Croatia: Decrease in the share of public debt in GDP this year

Croatian Finance Minister Zdravko Maric said today that public debt would be reduced by the end of the year.

“The decline in the share of public debt in GDP this year, in terms of government and fiscal policy, is certainly something we want to emphasize and this is a clear message to businessmen and entrepreneurs, all of us in Croatia, but also to the community. international “, he said. Marić stressed that this reduction puts Croatia back on track before the start of the corona crisis.

The inflation projection for this year will continue to remain below three percent, despite the acceleration of inflation in the second half of the year. “But we take inflation very seriously, not only because of the Maastricht criteria, but above all because of the standards of our citizens,” Marić said.

Answering questions from journalists on the sidelines of the Leader Invest conference, Maric confirmed that this year’s budget rebalance for next year and next year’s budget will be presented at the Government session on Thursday, and that they may be in procedure in the Croatian Parliament next week. .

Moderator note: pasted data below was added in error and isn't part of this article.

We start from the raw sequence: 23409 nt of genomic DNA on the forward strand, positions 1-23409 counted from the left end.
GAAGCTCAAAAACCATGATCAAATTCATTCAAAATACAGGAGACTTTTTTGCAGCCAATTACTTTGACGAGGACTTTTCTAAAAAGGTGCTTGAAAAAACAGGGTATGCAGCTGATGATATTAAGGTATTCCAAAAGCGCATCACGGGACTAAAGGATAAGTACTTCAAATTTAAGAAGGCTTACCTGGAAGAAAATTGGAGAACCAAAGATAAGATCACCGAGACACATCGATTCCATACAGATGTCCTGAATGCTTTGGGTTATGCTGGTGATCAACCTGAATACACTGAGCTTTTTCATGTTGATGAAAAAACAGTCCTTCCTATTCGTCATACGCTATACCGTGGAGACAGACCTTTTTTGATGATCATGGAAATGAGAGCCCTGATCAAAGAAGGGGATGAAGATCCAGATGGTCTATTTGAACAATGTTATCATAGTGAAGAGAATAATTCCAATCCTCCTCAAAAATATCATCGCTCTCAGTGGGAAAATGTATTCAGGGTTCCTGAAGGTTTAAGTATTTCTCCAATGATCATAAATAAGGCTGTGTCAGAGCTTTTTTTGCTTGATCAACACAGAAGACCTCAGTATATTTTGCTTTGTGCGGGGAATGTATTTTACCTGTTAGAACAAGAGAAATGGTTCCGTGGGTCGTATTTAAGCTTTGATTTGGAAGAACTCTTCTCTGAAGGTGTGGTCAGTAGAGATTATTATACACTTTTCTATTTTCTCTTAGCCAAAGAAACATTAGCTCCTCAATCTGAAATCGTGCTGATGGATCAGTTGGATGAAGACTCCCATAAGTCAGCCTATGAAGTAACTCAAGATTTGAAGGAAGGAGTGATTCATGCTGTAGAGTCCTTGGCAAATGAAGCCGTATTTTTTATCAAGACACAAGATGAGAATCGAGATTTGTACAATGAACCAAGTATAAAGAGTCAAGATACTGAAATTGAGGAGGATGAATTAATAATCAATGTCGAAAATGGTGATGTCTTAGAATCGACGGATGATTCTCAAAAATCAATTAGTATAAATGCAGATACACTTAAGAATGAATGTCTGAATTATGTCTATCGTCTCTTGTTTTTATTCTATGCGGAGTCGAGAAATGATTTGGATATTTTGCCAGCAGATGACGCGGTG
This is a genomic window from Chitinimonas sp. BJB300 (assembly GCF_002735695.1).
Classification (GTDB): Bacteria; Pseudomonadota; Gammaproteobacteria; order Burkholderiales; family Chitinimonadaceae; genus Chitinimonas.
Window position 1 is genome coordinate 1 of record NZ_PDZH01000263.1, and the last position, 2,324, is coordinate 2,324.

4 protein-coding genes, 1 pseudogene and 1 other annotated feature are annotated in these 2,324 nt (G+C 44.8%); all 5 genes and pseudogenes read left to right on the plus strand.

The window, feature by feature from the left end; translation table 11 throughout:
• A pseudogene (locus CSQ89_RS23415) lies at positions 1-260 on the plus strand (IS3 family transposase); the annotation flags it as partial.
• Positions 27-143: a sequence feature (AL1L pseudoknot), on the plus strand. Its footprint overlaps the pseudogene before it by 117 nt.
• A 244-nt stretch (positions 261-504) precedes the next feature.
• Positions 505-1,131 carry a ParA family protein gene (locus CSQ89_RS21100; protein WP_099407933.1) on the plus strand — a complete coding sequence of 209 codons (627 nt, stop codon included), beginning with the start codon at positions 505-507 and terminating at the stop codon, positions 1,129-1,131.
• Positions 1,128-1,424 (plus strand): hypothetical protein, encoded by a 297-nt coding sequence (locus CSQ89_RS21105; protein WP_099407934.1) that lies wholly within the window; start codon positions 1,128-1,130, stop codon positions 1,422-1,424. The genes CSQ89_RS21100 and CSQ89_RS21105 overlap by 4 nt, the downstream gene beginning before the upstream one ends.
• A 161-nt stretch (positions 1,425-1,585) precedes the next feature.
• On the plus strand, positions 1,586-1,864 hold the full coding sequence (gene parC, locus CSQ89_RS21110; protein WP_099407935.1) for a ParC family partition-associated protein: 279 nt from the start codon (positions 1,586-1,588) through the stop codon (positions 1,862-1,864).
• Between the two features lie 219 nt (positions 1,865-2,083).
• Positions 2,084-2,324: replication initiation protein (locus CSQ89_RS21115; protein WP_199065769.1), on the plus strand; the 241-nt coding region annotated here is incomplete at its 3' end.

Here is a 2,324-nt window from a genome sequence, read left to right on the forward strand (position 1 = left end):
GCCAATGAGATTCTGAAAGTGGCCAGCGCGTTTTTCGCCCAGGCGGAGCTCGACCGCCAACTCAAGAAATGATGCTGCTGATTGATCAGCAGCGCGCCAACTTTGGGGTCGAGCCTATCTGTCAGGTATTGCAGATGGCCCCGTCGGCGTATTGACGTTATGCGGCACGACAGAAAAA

When it comes to rebalancing, it will predict higher-than-expected economic growth.

“We are finalizing macroeconomic projections, according to the latest data we are going over eight percent, which I think is a very, very good result, given that Croatia will reach the level of GDP before the recession in less than two years. “, Said Marić.

This growth rate, higher than eight percent, he explained, had and will have consequences on budget revenues by the end of the year, which will therefore be “adjusted a little more” in the rebalancing.

But the less good news is that the spending side is growing more than the revenue side. As the most important points of this increase, Minister Maric listed the indexation of pensions in the second half of the year, which due to inflation was slightly above expectations, higher expenditures than originally planned for measures to preserve jobs , as well as higher costs due to previously agreed salary increases in the state and public service.

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